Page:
I believe that Graham would concur and I leave you with one of his most famous quotes: "Observation over many years has taught us that the chief losses to investors come from the purchase of low-quality securities at times of favorable business conditions".

Thanks for the comments, I appreciate them immensely

Investor77
Investor77 - 1 month ago

I can only agree whit what you said...and it's very valuable info...

The problem that I had was in the implementation of that style of investing...

Probably you have found the way to make it work for you...I wasn't able...and I have also way less experience than you...

For what i have read about you run a relevatly concentrated portafolio...I guess you read the annual reports and you go extencivly valuing their competitive position and business model and accounting even if they are cyclical...

It seems, correct me if I'm wrong, that you put the same efforts and valuenting reasoning to judge them as you would judging high quality business...

So I ask, why shouldn't you go for high quality business instead?

Investor77
Investor77 - 1 month ago

I remember you thought that competitive advantage is hard to judge...probbly this is the reason we diverge a little...it's not so hard...at least it seems to me the same as distinguish a company from average to a "bad" company...

Investor77
Investor77 - 1 month ago

Moreover you know that book value it's not liquidation value at all...so at the and you have always to come back to the earning power (or liquidation value but that seems not to be your choice) to estimate a "margin of safety"...

John Emerson
John Emerson - 1 month ago

The key in purchasing out of favor cyclicals at discounts to book value is to be sure that the business is viable going forward. If they return to their former profitability then they have a bulit in margin of safety if they are purchased at significant discounts. Liquidation value is more appropriate for dying businesses. That said I seldom invest in dying businesses (unless I do so inadvertently) regardless of their discount even if they are significant net/nets. If you look at the list of terminal net/nets their are typically laden with Chinese frauds and "eight track" tape type businesses.

Finally in regard to the high ROIC multipliers with competitive advantages, I would have loved to own a See's Candy and hold it for a lifetime. The problem is that most businesses are like gold mines: they hold a limited amount of extractable cash flow, it requires significant capital expenditures to remove the cash flow and as the mine ages, the cash flow diminishes steadily. I am sure that even Buffett did not foresee the steady decline in print media or the gradual change in public opinion in regard to the toxicity of sugary beverages.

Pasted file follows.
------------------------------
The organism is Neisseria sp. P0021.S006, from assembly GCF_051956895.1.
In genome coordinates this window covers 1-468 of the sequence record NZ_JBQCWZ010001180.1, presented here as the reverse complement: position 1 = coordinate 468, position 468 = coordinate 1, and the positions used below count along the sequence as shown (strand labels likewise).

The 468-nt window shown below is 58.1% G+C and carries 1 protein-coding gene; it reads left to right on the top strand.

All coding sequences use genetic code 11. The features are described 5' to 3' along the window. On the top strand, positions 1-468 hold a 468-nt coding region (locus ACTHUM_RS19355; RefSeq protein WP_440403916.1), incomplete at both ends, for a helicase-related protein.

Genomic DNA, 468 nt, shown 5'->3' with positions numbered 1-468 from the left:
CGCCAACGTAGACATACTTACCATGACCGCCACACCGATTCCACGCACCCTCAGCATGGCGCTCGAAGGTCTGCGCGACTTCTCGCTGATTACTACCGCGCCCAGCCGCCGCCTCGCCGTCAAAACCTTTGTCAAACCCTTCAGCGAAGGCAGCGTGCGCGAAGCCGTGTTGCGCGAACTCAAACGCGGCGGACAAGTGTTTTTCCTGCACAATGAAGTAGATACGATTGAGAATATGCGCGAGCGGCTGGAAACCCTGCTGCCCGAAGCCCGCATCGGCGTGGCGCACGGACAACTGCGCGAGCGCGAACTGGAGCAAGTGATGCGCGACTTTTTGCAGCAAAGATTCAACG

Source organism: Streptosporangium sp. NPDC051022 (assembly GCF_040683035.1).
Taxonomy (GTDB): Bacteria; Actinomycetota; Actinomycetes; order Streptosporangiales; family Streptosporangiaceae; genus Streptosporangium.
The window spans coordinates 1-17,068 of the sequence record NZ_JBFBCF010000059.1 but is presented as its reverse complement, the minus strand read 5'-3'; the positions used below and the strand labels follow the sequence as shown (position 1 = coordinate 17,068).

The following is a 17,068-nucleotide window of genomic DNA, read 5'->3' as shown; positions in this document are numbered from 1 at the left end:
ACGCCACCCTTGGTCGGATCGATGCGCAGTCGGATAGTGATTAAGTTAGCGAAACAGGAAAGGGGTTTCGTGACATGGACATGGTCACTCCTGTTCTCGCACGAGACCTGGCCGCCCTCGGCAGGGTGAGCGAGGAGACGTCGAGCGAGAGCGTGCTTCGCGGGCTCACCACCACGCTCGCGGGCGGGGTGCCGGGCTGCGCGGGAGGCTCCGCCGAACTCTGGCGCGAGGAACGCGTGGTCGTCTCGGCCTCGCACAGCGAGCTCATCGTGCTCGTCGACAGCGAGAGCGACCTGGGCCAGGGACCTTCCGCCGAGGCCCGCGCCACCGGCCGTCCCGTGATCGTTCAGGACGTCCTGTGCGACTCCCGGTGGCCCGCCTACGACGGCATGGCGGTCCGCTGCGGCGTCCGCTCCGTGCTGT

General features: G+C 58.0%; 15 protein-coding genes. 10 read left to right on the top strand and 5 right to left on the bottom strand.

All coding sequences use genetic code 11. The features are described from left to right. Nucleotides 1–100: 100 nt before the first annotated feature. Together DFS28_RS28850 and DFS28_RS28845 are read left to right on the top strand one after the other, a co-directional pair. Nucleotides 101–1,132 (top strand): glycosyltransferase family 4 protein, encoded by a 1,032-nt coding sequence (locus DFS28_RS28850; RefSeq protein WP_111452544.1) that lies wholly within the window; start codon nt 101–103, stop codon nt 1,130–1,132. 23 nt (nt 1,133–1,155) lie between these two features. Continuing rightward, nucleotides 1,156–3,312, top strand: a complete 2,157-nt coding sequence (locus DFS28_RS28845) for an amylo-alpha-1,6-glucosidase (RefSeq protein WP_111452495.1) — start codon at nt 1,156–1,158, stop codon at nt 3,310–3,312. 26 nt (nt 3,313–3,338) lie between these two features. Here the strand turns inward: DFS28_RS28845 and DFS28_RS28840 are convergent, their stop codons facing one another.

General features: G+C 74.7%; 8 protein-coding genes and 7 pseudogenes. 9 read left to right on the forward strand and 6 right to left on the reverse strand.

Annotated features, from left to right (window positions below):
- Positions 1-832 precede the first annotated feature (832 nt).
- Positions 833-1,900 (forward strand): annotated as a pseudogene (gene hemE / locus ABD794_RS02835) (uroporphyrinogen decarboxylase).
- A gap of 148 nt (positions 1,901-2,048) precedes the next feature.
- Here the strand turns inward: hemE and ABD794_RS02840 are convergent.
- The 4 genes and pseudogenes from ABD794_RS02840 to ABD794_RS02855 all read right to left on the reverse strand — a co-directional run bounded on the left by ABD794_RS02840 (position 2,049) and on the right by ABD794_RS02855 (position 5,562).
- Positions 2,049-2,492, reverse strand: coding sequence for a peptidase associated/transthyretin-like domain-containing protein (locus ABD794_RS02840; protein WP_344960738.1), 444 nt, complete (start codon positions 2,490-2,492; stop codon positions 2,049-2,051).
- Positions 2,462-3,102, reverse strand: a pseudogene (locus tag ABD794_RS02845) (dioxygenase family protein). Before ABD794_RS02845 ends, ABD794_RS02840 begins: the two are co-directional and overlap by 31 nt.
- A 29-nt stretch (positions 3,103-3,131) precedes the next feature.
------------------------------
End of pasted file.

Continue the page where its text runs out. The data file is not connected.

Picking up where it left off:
Thanks again for your thoughtful comments.

pravchaw
Pravchaw premium member - 1 month ago

"The problem is that most businesses are like gold mines: they hold a limited amount of extractable cash flow, it requires significant capital expenditures to remove the cash flow and as the mine ages, the cash flow diminishes steadily."

I don't see busineeses like P&G, J&J, MSFT, AAPL, WFC etc. like that - their "gold mine" seem to inexhaustible for the forseeable future. I don't think you can reasonably hope by buy these at < tbv even in February 2009 when most investors were totally terrified.

Otherwise a very good article. Thank you.

John Emerson
John Emerson - 1 month ago

Hi Pravchaw,

Astonishingly, Wells Fargo traded at aproximately 1/2 of its TB in late 2008 for a short period of time. The others were never close but of course they do not require a high amount of tangible assets to make profits. Such businesses are not the type which I was describing in the article since they rely upon intangible assets to record profits. Although it could be argued that their R&D spending should be included in their net worth since that is the life blood of their future profits instead of PP&E. In essence, it is equity that is not listed on the balance sheet. That is a notion I borrowed from Greenwald.

All that said your point is well taken. For some businesses, tangible book value is largely irrelevant and a few businesses possess durable earnings power which does not resemble mines.

Thanks for taking the time to comment.

pravchaw
Pravchaw premium member - 1 month ago

John, Thank you for taking the time to respond. I went back and read some of your earlier articles and now understand how you developed your investment philosophy. (thank you for those, they were superb). My experience is somewhat similar to yours and it looks like we are of a similar vintage,

Currently I am using a mix of tbv and cash return/owners earnings as my primary metrics for decision making on stocks. Integrity of management is critical. I am somewhat more accepting of non-tangible assets like R&D, human resources and value of brands within reason.